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[ GR No. L-40553, Feb 26, 1981 ]



190 Phil. 954


[ G.R. No. L-40553, February 26, 1981 ]




The pivotal issue raised in the present Petition for Review on Certiorari  is the validity, under the Termination Pay Law (Rep. Act No. 1052 as amended by Rep. Act No. 1787), of the dismissal of Celestino Galan as Sales Representative of petitioner Corporation.

In March 1955, Celestino Galan was employed by Elizaldo & Co., Inc. (simply called Corporation) as Sales Representative on a basic monthly salary of P210.00 plus sales commission of 2% for all sales production, which as later modified, became 1% for the first P125,000.00 worth of production sales and 2% for the balance, with vacation and sick leave benefits. There was no written contract nor any fixed period of employment.

Sometime in June 1964, Elizalde & Co., Inc. continued doing its business under the new firm name of Elizalde International (Phils.) Inc. (hereinafter referred to as petitioner), but with the same management, building, office equipment, location and personnel. The products sold, directives, sales instructions, etc., which before came from Elizalde & Co., Inc., this time came from petitioner. Celestino did not receive any new appointment nor a notice of such change of name.

On March 27, 1968, petitioner, through its Branch Manager, William F. Daland, Jr., dismissed Celestino Galan as salesman. The letter of dismissal, dated March 27, 1968 (Exhibit "B"), was received by Celestino on April 2, 1968 but the fact of dismissal was published the day before, April 1, 1968, in the CEBU ADVOCATE, a newspaper of general circulation in that province. According to petitioner, Celestino Galan refused to receive the letter, which was being handed to him personally by the Branch Manager, so that it was sent by registered mail, and that for the information of the company's customers and the public in general, it published the fact of dismissal in a local daily. Celestino Galan claims, on the other hand, that his dismissal was without prior notice and without just cause.

Petitioner maintains that Celestino Galan was dismissed for just cause because he was selling, through an entity with a firm name of "C.G. Enterprise" which, according to Mr. Daland, was owned and operated by Celestino, "TDY RHUM" of the Mabuhay Distillery, Inc., a competitive product of the "Tanduay Rhum", which was being distributed by petitioner. Thereby, petitioner claims, Celestino had shown unfaithfulness to petitioner's interests.[1]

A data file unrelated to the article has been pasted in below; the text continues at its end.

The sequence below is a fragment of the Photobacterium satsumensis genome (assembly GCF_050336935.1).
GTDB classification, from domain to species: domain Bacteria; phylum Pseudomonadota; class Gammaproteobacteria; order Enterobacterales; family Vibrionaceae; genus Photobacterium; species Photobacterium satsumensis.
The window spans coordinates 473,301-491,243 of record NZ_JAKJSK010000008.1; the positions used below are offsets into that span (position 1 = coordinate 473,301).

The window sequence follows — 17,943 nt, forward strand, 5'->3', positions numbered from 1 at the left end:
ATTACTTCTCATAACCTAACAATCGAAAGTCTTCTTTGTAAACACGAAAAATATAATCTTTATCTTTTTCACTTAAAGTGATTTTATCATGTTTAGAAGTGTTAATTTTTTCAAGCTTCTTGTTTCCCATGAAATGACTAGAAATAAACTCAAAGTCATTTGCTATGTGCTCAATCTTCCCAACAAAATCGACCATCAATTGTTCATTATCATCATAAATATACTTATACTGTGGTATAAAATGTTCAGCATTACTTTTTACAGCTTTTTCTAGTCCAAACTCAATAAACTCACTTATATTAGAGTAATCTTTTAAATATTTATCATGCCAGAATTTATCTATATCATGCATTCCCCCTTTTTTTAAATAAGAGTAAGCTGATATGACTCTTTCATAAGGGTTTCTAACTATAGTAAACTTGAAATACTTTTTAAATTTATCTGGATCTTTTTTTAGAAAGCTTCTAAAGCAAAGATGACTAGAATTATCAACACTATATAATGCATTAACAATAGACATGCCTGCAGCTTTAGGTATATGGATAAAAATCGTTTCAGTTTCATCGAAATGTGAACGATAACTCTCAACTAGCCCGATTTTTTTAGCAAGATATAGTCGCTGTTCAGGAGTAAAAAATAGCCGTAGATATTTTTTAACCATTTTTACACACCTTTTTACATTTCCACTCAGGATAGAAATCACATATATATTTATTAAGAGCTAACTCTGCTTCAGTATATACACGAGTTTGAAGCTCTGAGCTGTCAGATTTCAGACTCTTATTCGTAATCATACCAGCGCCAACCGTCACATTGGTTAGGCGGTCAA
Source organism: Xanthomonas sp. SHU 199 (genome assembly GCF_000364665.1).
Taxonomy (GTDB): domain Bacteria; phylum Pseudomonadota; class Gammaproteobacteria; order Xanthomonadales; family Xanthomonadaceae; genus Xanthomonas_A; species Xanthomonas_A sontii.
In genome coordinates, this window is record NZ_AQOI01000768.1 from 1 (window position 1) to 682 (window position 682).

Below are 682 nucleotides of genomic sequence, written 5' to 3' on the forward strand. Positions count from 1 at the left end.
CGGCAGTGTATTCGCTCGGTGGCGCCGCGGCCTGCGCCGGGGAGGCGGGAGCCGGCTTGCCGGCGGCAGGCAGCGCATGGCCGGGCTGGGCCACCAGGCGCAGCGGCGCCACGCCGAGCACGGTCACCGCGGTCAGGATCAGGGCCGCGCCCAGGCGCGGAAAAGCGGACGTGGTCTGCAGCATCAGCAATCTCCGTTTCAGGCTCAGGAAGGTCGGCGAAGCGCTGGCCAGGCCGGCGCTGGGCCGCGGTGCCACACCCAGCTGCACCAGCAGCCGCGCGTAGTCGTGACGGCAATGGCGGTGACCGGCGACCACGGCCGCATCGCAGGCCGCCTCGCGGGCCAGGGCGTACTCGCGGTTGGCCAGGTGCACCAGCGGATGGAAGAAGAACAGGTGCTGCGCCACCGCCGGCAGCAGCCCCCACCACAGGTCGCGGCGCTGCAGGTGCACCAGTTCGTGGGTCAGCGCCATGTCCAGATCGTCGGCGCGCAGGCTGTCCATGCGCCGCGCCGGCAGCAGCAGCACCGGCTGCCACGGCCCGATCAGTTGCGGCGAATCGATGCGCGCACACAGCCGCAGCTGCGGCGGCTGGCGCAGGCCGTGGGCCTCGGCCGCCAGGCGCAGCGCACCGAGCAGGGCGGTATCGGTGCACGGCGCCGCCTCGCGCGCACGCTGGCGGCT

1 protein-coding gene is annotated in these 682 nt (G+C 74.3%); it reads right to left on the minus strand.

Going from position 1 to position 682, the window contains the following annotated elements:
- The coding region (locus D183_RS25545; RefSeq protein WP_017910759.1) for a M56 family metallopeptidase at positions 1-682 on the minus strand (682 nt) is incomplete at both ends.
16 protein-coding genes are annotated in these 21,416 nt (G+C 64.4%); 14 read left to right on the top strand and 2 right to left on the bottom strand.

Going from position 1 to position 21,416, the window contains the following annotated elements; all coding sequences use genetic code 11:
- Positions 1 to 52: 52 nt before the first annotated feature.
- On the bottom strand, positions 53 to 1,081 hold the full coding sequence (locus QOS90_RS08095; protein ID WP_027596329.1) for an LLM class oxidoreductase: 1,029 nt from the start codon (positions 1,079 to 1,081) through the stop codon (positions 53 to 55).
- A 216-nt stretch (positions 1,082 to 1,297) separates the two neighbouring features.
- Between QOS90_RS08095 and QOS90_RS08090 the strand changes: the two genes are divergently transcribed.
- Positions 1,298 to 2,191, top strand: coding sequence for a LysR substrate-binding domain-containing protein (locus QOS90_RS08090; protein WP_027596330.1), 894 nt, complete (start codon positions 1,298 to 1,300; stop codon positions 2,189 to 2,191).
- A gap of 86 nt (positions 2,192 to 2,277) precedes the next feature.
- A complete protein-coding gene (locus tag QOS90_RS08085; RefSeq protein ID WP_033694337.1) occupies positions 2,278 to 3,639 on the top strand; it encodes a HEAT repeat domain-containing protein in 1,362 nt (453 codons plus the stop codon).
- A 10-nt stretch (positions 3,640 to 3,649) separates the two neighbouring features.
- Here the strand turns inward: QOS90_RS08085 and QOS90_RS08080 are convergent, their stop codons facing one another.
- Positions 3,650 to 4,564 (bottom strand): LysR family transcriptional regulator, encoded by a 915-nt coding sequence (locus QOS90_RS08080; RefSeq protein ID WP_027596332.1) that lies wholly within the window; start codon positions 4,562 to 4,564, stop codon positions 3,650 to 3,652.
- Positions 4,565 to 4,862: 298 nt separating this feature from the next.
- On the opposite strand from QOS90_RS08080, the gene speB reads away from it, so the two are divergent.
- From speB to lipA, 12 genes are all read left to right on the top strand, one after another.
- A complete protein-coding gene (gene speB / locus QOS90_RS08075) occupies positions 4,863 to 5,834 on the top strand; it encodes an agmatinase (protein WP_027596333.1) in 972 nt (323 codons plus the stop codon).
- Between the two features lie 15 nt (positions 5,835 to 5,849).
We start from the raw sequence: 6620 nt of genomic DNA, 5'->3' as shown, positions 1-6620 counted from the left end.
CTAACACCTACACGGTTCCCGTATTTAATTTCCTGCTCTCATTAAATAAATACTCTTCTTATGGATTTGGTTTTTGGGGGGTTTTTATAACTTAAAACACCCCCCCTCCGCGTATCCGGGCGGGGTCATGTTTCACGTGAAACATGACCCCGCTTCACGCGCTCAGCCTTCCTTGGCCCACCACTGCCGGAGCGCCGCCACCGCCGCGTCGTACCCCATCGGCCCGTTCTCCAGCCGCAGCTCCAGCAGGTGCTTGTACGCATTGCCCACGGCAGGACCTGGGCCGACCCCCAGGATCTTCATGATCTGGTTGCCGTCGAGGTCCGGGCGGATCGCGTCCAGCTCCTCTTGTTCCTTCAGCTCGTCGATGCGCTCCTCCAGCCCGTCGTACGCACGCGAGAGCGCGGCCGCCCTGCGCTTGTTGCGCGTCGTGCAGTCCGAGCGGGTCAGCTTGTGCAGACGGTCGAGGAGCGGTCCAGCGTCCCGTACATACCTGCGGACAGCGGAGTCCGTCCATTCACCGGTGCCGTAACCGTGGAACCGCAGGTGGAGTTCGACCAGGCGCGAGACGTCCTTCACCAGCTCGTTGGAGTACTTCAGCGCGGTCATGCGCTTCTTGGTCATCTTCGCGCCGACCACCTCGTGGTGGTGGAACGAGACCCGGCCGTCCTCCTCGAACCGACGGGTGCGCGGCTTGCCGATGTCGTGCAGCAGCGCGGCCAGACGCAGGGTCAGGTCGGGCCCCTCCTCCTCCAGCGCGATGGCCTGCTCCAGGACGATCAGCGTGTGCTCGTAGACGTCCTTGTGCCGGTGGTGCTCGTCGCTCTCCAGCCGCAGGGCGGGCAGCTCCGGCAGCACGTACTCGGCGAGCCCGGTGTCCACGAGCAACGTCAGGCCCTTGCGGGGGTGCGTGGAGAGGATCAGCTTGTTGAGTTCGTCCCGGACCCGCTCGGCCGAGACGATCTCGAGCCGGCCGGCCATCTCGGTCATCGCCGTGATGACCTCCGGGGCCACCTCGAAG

On March 4, 1969, because of his dismissal, Celestino Galan filed before the Court of First Instance of Cebu, Branch XI, an action for recovery of separation pay, vacation and sick leave pay, compensatory and moral damages, and attorney's fees against petitioner and its Branch Manager, William F. Daland, Jr. (Civil Case No. N-11082).

In its Answer, petitioner (as defendant in that case) reiterated essentially that Celestino was dismissed for just cause, that proper inquiry and investigation had been made, and that he was notified personally of his dismissal by the Branch Manager.

The Trial Court rendered judgment, dated August 28, 1970, ordering petitioner to pay Celestino Galan the amount of P23,584.33 as termination pay for more than 13 years of continuous service to the Corporation, with legal rate of interest from the date of filing of the complaint until fully paid, and to pay the costs. The Trial Court, however, denied Celestino's claim for the cash equivalent of his vacation and sick leave benefits, moral damages, and attorney's fees, for the reason that there was not enough evidence and reason to support their grant; dismissed for lack of merit the counterclaims of the Corporation; and relieved William F. Daland Jr. of any civil liability for having acted merely in his representative capacity as the Cebu Branch Manager of the Corporation. The Trial Court reasoned out that: "even assuming arguendo, that the plaintiff owned and operated and managed this establishment and sold products other than those of the defendant Corporation, although said 'C.G. Enterprise' was owned and operated and managed by Jose Roma, as shown by the evidence on record, yet this alone cannot be considered a just and sufficient cause for plaintiff's dismissal without previous notice because as admitted by defendant, William F. Daland Jr., there was no 'standing policy' of defendant Corporation and, in fact, according to Mr. Daland Jr., he dismissed the plaintiff out of 'common sense'".[2]

On appeal, the Court of Appeals[3]  affirmed the Trial Court's judgment in a Decision promulgated on January 27, 1975. The Appellate Court concurred in the Trial Court's finding that Celestino Galan was dis-missed from his employment without justifiable cause and agreed with the Trial Court's computation of the award.

Upon denial by the Court of Appeals of their Motion for Reconsideration, petitioner filed before this Court the present Petition for Review reiterating the assignments of error it raised before the Appellate Court, listed below, on the ground that the Decision of the Court of Appeals "merely adopted and copied verbatim the findings of the trial Court and did not in any manner determine and decide squarely the issues":